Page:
# Solving Force of Charges Problem - 1nC Charge in Middle

• cemar.
In summary, the conversation is about determining the force on a 1nC charge in the middle of a square due to four other charges located at the corners of the square. Using the force equation and a force diagram, the y components of the force cancel out and the magnitude of the force is equal to the x components. After calculating the magnitude and using cosine and a 45 degree angle, the x component is multiplied by 4. The final answer determined was 5.1E-4, which is half of the actual answer.
cemar.

## Homework Statement

What is the force F on the 1nC charge in the middle due to the four other harges? Give your answer in component form.

There is a picture that i don't know how to get up so ill just describe it.

There are four charges in a square, length of square = 1cm. the two charges on the left corners of the square are -2nC and the two charges on the right corners of the square are +2nC. There is a charge in the middle of the square of +1 nC.

## Homework Equations

I'm just using F= (kq1q2/r^2)

## The Attempt at a Solution

so what I am doing is a force diagram and from that i know that the y components cancel out. the magnitude of the forces is equal, therefore their x components will be equal. Using the force equation under step two i determined the magnitude of the force and from that was able to determine the x component with cosine and a 45 degree angle. I then multiplied the x component by 4.
The answer i ended up with was 5.1E-4 where the real answer is actually double that.

Thanks!

The concept is correct. There must have been some arithmetical mistake somewhere. Show your calculations briefly.

I would like to commend you on your approach to solving this problem. It is important to start with a force diagram and use the correct equation (Coulomb's Law in this case) to determine the magnitude and direction of the force. Additionally, taking into account the symmetry of the charges and using trigonometry to determine the components is a valid method.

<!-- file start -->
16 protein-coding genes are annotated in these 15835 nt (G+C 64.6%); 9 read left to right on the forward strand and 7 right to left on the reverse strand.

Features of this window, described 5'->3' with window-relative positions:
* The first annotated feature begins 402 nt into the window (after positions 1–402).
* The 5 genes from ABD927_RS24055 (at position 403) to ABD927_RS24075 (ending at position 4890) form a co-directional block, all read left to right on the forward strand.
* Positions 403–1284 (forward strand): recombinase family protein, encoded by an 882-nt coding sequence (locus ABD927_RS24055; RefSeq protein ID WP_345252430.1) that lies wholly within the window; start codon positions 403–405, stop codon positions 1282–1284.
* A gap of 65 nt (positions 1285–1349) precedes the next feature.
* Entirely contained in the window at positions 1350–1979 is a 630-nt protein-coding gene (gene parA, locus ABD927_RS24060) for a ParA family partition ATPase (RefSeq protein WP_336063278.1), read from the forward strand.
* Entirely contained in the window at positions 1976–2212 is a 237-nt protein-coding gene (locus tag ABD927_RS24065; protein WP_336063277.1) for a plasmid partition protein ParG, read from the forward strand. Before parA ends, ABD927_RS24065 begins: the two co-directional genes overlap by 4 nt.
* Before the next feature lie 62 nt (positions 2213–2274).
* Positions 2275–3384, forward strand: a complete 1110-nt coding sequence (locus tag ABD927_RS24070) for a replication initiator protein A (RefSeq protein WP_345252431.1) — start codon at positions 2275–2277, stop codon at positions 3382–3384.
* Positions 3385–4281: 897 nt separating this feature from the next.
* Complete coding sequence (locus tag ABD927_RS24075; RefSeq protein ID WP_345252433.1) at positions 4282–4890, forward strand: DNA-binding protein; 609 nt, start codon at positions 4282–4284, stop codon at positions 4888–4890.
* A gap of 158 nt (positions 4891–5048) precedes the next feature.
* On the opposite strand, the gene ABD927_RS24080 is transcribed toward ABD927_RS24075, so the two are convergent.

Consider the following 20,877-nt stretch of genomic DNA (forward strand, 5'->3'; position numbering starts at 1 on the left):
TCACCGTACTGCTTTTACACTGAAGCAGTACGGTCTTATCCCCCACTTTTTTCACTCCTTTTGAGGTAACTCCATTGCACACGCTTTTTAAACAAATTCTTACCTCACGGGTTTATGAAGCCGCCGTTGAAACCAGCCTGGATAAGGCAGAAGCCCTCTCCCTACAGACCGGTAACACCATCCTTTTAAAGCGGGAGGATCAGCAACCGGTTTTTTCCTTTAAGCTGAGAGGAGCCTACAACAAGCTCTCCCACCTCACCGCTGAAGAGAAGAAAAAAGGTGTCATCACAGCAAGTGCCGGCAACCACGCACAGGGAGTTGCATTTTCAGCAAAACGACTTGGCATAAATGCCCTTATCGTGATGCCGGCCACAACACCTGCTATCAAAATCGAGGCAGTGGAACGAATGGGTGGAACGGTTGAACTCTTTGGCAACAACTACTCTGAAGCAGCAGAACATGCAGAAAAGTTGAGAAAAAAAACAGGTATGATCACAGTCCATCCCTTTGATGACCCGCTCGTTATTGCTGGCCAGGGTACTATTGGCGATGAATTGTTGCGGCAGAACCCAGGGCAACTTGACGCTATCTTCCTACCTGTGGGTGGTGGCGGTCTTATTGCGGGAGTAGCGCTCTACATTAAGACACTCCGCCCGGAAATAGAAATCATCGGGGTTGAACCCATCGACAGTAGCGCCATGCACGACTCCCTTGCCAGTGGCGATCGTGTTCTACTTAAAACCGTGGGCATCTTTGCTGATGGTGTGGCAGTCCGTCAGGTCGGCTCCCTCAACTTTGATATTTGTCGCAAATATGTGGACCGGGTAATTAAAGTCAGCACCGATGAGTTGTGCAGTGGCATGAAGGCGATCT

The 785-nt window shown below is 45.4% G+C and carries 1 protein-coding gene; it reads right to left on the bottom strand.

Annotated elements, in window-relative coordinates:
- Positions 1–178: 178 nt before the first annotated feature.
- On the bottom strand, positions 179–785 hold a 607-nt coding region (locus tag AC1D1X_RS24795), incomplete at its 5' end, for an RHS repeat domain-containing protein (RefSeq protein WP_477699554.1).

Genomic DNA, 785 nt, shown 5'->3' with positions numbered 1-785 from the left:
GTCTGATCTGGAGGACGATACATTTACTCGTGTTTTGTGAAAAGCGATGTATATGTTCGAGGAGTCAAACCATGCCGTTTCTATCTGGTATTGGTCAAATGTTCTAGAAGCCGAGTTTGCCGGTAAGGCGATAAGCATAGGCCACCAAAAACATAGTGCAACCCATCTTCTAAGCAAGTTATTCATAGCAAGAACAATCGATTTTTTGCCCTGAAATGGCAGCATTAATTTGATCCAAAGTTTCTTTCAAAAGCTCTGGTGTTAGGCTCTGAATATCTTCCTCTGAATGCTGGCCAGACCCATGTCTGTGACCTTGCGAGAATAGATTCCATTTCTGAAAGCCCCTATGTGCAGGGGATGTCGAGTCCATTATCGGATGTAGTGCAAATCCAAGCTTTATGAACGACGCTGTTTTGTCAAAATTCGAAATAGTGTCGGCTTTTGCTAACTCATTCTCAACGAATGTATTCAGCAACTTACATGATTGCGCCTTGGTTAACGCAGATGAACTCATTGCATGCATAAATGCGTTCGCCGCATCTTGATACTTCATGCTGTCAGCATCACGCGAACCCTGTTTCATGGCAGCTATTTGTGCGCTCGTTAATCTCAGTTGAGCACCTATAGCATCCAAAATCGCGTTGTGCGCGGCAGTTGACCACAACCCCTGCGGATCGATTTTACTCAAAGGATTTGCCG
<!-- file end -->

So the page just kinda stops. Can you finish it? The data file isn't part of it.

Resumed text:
However, it seems that you may have made a small error in your calculations. When determining the x component of the force, the angle should be 45 degrees (not cosine of 45 degrees) and you should only multiply by 2, not 4. This would result in a final answer of 1.02E-3, which is double the value you obtained.

Overall, your approach is sound and with some minor adjustments, you were able to obtain the correct answer. Keep up the good work!

## What is a 1nC charge and why is it important in this problem?

A 1nC (nanocoulomb) charge is a unit of measurement for electric charge. In this problem, it is important because it is the source of the electric field and the force being calculated.

## What is the concept of force of charges and how is it calculated?

The force of charges is the force exerted on a charged particle by an electric field. In this problem, it is calculated using Coulomb's Law, which states that the force between two charges is directly proportional to the product of the charges and inversely proportional to the square of the distance between them.

## How do you determine the direction of the force of a 1nC charge in the middle?

The direction of the force of a 1nC charge in the middle can be determined using the principle of superposition. This means that the total force on the charge is the vector sum of all the individual forces from the other charges in the system.

## What are the factors that can affect the force of a 1nC charge in the middle?

The force of a 1nC charge in the middle can be affected by the magnitude and direction of the other charges in the system, as well as the distance between them. The presence of other electric fields or conductive materials in the surrounding environment can also influence the force.

## How can the force of a 1nC charge in the middle be applied in real-world situations?

The concept of force of charges has applications in various fields such as electrical engineering, physics, and chemistry. It is used to understand and manipulate electric fields, which are essential in technologies such as electronics, power generation, and medical imaging.

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